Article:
The number of Americans filing for benefits rose slightly more than expected, but the four-week average of claims pointed to a strengthening labor market. » Read More
By: Jacob Pramuk
The Trump administration appointee said he is "primarily focused on middle-class" tax cuts. » Read More
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ADP also revised job creation numbers for other months as part of a new measuring model.
The story is all too familiar in housing: Mortgage interest rates rise, and homebuyers and refinancers retreat.
Construction spending fell in September as outlays on private nonresidential structures recorded their biggest decline in nine months.
The amount of equity homeowners now have, that is, the value outside their mortgage debt, has doubled in the last five years, according to CoreLogic.
If the U.S. doesn't set the rules of the road in the global economy, China will, Ambassador Michael Froman tells CNBC.
Eighty-six percent of respondents to the latest CNBC Fed Survey see a rate hike coming at the Fed's Dec. 13-14 meeting.
U.S. consumer spending rose more than expected which could bolster expectations of an interest rate hike from the Federal Reserve in December.
The U.S. economy grew faster than expected in the third quarter as a surge in exports and a rebound in investment offset a slowdown in spending.
Economist expect the Index of Consumer Sentiment to hit 88.2 in October, down from 91.2 in September.
Last year the flu cost the economy billions of dollars. This season could be worse, since fewer people are opting for vaccinations.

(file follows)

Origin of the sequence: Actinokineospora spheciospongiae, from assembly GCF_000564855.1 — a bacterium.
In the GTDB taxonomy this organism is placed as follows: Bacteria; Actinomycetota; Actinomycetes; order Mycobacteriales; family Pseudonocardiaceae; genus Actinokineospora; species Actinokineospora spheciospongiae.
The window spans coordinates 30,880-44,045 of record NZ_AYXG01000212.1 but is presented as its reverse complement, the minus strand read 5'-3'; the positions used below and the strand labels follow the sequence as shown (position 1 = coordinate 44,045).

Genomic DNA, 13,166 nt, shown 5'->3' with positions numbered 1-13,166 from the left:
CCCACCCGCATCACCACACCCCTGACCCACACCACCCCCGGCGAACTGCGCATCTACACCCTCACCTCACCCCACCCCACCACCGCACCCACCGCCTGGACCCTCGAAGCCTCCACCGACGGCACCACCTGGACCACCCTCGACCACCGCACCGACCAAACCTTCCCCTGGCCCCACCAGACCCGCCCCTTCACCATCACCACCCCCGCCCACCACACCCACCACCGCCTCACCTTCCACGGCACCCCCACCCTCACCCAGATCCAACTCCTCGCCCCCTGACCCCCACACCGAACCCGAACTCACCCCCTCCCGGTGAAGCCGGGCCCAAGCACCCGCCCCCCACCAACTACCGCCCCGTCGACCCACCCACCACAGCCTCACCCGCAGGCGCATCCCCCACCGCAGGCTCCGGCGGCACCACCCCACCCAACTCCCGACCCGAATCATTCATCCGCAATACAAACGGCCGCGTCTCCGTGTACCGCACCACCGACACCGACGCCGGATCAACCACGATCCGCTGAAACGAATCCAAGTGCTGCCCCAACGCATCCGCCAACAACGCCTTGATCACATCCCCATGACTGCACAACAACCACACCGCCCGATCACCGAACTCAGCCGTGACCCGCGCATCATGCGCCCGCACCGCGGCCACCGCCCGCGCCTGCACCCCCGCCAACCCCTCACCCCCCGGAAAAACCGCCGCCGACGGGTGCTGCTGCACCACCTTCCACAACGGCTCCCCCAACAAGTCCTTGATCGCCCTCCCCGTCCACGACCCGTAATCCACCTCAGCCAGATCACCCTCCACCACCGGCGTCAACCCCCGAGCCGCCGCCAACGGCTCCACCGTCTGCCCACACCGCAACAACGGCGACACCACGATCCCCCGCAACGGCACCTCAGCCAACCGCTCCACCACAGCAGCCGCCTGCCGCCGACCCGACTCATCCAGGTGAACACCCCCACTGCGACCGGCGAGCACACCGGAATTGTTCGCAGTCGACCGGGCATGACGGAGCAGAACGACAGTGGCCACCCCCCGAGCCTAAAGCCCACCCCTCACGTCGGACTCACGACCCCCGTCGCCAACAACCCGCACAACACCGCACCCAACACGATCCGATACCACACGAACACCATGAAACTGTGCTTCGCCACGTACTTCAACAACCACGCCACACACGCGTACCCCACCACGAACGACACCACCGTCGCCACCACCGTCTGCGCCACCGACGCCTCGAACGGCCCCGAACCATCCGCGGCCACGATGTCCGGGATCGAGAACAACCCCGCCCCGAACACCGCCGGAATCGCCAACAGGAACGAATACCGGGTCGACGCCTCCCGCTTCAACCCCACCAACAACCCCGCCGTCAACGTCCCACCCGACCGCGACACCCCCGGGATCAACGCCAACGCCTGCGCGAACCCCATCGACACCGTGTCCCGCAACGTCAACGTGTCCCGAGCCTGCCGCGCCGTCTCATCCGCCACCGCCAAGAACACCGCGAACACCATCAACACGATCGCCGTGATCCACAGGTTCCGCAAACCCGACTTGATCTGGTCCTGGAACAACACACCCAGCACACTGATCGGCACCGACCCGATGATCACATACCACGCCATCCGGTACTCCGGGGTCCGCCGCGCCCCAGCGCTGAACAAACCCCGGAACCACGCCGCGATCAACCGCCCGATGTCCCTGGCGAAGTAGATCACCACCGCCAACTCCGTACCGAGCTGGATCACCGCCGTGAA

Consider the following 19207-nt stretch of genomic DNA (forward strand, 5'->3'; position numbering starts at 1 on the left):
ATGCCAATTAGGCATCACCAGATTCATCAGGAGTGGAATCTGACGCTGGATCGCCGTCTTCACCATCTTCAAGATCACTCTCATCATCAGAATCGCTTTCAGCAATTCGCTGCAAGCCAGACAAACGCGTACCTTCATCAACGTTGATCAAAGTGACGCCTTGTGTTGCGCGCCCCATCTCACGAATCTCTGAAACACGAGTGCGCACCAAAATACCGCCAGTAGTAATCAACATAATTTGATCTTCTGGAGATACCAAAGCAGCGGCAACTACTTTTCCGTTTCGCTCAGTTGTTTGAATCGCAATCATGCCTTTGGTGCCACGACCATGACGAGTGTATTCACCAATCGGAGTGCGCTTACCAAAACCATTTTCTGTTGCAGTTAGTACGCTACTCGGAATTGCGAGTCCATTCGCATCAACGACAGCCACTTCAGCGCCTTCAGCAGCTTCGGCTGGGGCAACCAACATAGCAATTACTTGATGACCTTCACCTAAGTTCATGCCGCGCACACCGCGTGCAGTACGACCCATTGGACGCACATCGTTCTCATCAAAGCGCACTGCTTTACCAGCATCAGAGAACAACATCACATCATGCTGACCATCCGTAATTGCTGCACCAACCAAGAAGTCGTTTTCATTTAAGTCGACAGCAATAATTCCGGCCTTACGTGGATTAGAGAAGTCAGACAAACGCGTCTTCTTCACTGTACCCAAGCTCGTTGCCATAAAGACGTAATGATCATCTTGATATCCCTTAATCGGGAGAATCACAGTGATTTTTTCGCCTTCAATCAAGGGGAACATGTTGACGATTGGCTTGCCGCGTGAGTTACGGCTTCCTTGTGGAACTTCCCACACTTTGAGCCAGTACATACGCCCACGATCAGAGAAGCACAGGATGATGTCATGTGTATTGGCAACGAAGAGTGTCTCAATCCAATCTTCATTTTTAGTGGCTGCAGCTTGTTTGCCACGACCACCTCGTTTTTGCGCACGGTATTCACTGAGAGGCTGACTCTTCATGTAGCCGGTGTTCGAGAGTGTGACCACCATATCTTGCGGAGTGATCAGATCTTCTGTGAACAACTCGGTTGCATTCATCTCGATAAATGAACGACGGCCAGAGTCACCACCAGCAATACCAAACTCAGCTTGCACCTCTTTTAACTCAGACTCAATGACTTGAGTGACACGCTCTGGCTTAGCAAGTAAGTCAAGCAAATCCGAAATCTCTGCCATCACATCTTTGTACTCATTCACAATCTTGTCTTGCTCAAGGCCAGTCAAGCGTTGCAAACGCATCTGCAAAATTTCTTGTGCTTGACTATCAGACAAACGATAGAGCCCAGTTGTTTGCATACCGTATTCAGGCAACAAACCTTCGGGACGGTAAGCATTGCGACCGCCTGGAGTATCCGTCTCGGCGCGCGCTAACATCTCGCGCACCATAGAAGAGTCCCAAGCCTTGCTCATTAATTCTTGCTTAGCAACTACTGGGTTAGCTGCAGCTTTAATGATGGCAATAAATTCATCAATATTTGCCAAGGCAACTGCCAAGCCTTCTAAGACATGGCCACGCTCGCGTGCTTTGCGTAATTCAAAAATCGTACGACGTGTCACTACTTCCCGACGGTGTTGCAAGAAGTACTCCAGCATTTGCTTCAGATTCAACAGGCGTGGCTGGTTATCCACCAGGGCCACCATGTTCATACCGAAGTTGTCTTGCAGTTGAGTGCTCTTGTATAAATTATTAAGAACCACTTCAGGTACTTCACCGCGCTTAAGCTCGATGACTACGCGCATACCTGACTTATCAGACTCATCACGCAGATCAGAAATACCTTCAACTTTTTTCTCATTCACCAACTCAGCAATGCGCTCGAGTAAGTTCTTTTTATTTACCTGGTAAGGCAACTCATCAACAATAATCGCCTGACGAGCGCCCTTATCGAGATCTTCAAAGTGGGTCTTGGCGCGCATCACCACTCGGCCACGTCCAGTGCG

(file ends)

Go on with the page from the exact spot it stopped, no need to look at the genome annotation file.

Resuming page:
The number of Americans filing for unemployment benefits fell last week, pointing to sustained labor market strength and firming economic growth.
Uncertainty about economic policy is at an all-time high.
The international trade gap shrank in September, while wholesale inventories rose.
Billionaire Ken Langone, co-founder of Home Depot, describes the U.S. economy as "tepid."
Neither Clinton nor Trump would boost growth or reduce debt and deficits, according to the Committee for a Responsible Federal Budget.
The Consumer Confidence Index hit 98.6 in October, down from 104.1 in September, according to data from The Conference Board.
The S&P/Case-Shiller U.S. National Home Price Index, which measures all nine U.S. census divisions, was up 5.3 percent in August from 5.1 percent the previous year.
With real safe rates of return exceptionally low and not expected to rise soon, rates should be expected to stay exceptionally low during the forecast horizon, Bullard said.
The number of Americans filing for benefits rose more than expected, but remained below a level that is associated with a strong labor market.
The Fed will likely raise interest rates later this year if the economy remains on its current path, New York Fed President William Dudley said.
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